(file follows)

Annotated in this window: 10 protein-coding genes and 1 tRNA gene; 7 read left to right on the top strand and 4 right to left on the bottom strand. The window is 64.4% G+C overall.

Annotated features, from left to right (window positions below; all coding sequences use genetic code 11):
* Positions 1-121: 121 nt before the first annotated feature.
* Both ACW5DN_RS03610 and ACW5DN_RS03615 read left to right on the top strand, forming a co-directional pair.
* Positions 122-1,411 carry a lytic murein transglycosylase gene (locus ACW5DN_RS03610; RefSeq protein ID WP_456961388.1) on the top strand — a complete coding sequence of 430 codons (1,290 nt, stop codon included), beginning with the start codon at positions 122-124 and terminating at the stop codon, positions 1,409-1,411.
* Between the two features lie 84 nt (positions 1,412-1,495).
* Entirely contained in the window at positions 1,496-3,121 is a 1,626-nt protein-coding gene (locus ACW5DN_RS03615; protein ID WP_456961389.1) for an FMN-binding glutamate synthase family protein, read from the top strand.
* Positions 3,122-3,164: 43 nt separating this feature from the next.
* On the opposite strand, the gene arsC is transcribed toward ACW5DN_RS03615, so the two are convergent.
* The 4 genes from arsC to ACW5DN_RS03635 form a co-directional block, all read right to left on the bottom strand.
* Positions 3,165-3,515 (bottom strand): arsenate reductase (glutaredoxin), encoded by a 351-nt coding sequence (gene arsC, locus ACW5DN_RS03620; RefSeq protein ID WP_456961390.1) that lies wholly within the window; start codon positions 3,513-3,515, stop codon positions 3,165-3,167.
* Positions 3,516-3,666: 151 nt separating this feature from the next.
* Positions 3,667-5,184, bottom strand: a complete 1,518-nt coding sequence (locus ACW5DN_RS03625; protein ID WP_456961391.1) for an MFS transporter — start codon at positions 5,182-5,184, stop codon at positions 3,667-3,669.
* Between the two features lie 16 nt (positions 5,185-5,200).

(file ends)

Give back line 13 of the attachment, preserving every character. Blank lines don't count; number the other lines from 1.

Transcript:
* Positions 3,667-5,184, bottom strand: a complete 1,518-nt coding sequence (locus ACW5DN_RS03625; protein ID WP_456961391.1) for an MFS transporter — start codon at positions 5,182-5,184, stop codon at positions 3,667-3,669.